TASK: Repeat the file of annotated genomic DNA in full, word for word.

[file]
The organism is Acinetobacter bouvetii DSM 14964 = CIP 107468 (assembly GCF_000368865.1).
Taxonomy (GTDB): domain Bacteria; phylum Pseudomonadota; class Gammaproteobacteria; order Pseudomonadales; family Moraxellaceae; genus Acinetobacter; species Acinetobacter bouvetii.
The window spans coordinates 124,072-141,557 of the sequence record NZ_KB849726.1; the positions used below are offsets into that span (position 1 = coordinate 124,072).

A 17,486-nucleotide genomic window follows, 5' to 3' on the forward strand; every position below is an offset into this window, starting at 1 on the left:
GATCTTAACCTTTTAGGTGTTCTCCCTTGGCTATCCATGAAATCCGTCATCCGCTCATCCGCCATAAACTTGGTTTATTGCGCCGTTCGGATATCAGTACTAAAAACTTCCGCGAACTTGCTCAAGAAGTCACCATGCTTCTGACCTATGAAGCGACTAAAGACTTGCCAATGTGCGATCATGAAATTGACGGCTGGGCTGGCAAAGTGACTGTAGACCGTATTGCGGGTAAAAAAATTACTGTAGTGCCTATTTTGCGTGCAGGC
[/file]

The organism is Acinetobacter bouvetii DSM 14964 = CIP 107468 (assembly GCF_000368865.1).
Taxonomy (GTDB): domain Bacteria; phylum Pseudomonadota; class Gammaproteobacteria; order Pseudomonadales; family Moraxellaceae; genus Acinetobacter; species Acinetobacter bouvetii.
The window spans coordinates 124,072-141,557 of the sequence record NZ_KB849726.1; the positions used below are offsets into that span (position 1 = coordinate 124,072).

A 17,486-nucleotide genomic window follows, 5' to 3' on the forward strand; every position below is an offset into this window, starting at 1 on the left:
GATCTTAACCTTTTAGGTGTTCTCCCTTGGCTATCCATGAAATCCGTCATCCGCTCATCCGCCATAAACTTGGTTTATTGCGCCGTTCGGATATCAGTACTAAAAACTTCCGCGAACTTGCTCAAGAAGTCACCATGCTTCTGACCTATGAAGCGACTAAAGACTTGCCAATGTGCGATCATGAAATTGACGGCTGGGCTGGCAAAGTGACTGTAGACCGTATTGCGGGTAAAAAAATTACTGTAGTGCCTATTTTGCGTGCAGGC